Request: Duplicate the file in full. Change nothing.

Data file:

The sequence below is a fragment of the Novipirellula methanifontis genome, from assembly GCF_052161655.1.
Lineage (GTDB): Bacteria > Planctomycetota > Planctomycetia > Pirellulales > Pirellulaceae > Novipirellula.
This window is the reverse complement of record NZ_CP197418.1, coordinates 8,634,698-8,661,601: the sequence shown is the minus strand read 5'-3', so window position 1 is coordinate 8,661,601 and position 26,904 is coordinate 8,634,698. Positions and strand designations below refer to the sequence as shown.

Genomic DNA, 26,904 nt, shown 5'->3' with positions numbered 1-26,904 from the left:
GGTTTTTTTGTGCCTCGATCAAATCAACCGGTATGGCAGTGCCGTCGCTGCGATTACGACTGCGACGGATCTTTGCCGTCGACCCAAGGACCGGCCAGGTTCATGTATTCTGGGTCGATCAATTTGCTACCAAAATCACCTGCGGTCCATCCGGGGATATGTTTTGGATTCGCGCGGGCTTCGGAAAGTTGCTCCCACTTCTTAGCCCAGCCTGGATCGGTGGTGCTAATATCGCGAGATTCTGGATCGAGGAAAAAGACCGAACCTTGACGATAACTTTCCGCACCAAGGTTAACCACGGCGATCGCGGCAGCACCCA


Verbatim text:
The sequence below is a fragment of the Novipirellula methanifontis genome, from assembly GCF_052161655.1.
Lineage (GTDB): Bacteria > Planctomycetota > Planctomycetia > Pirellulales > Pirellulaceae > Novipirellula.
This window is the reverse complement of record NZ_CP197418.1, coordinates 8,634,698-8,661,601: the sequence shown is the minus strand read 5'-3', so window position 1 is coordinate 8,661,601 and position 26,904 is coordinate 8,634,698. Positions and strand designations below refer to the sequence as shown.

Genomic DNA, 26,904 nt, shown 5'->3' with positions numbered 1-26,904 from the left:
GGTTTTTTTGTGCCTCGATCAAATCAACCGGTATGGCAGTGCCGTCGCTGCGATTACGACTGCGACGGATCTTTGCCGTCGACCCAAGGACCGGCCAGGTTCATGTATTCTGGGTCGATCAATTTGCTACCAAAATCACCTGCGGTCCATCCGGGGATATGTTTTGGATTCGCGCGGGCTTCGGAAAGTTGCTCCCACTTCTTAGCCCAGCCTGGATCGGTGGTGCTAATATCGCGAGATTCTGGATCGAGGAAAAAGACCGAACCTTGACGATAACTTTCCGCACCAAGGTTAACCACGGCGATCGCGGCAGCACCCA